If E.T. has a cellphone, astronomers are hoping to find it.

Researchers will use a listening telescope to search for signs of alien technology on ‘Oumuamua, the mysterious, fast-moving, cigar-shaped interstellar object currently speeding through our solar system.

The object, which was first spotted in October, is not shaped like anything else astronomers have seen, and is moving so fast that it’s expected to escape the gravitational pull of the sun and continue on toward other star systems.

Those peculiarities were enough to pique the interest of Breakthrough Listen, a global group of astronomers dedicated to monitoring the universe for signs of alien civilizations. The group is scheduled to monitor ‘Oumuamua for a 10-hour period beginning Wednesday at 3 p.m., using the Green Bank radio telescope in West Virginia. Breakthrough Listen says its team will listen to the object across four radio bands ranging from 1-12 gigahertz in frequency, in hopes of detecting signals that might indicate the presence of alien artifacts.

“It has a highly unusual structure for an asteroid – an elongated cigar shape, hundreds of metres in length but with a width and height perhaps only one-tenth as long,” Breakthrough Listen said in a news release.

The group cites research by others suggesting that a long, cigar- or needle-shaped object might be the most practical design for an interstellar craft, because it would “minimize friction and damage from interstellar gas and dust.”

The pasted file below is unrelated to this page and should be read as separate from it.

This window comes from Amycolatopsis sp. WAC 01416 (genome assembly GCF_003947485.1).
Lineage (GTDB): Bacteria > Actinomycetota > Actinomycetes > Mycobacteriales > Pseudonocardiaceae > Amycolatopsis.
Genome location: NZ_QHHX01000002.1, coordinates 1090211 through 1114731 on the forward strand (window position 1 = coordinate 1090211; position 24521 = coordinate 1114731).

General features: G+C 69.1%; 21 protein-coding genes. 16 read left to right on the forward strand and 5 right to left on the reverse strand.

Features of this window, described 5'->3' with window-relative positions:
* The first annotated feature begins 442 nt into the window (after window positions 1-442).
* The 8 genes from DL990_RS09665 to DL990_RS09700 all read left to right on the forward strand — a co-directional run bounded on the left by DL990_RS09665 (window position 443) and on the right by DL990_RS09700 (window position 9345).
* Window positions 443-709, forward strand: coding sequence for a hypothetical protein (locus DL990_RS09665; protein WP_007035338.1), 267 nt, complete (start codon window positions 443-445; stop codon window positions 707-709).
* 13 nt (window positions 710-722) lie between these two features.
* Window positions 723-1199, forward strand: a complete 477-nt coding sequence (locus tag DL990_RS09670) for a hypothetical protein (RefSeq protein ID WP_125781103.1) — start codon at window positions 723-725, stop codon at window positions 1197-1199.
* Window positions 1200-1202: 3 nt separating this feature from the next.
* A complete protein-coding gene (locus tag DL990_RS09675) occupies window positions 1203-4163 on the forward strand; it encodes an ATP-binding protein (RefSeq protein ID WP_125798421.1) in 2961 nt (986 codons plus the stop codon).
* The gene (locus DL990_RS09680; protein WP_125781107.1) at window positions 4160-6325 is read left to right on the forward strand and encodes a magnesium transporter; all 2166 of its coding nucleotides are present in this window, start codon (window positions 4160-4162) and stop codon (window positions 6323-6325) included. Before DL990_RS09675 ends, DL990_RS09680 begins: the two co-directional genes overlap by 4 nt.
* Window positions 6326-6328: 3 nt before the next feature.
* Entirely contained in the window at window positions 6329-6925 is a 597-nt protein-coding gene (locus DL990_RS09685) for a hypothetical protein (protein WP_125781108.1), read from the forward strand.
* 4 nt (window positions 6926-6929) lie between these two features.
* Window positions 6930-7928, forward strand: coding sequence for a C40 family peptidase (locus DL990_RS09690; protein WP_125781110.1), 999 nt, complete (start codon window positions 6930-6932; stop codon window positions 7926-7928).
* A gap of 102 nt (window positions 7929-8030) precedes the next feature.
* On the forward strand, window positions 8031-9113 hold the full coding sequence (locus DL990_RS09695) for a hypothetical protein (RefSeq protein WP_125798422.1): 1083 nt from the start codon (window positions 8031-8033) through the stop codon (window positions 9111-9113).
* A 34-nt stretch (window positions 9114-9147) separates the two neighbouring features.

They also acknowledge that the object is most likely natural in origin, although there is no consensus on how it might have been formed in the first place. “Breakthrough Listen is well-positioned to explore the possibility that ‘Oumuamua could be an artifact,” the group said.

Breakthrough Listen says the telescope is strong enough to detect a cellphone signal on ‘Oumuamua, which is approximately twice as far away as the sun from the Earth.

Breakthrough Listen is far from a crackpot group, with the likes of physicist Stephen Hawking, Facebook founder and CEO Mark Zuckerberg and billionaire Russian physicist Yuri Milner on its board of directors.

The group has yet to find evidence of alien civilizations, but it did detect a series of repeating radio signals coming from a distant galaxy in August.

Andrew Siemion, who runs Berkeley’s Search for Extraterrestrial Intelligence Research Center, says listening to the object could yield beneficial results regardless of its origin. “Whether this object turns out to be artificial or natural, it’s a great target for Listen,” he said in a statement.

Breakthrough Listen says it’s more likely to detect ice and various gases than the presence of an alien laser gun, but it’s still worth taking a look.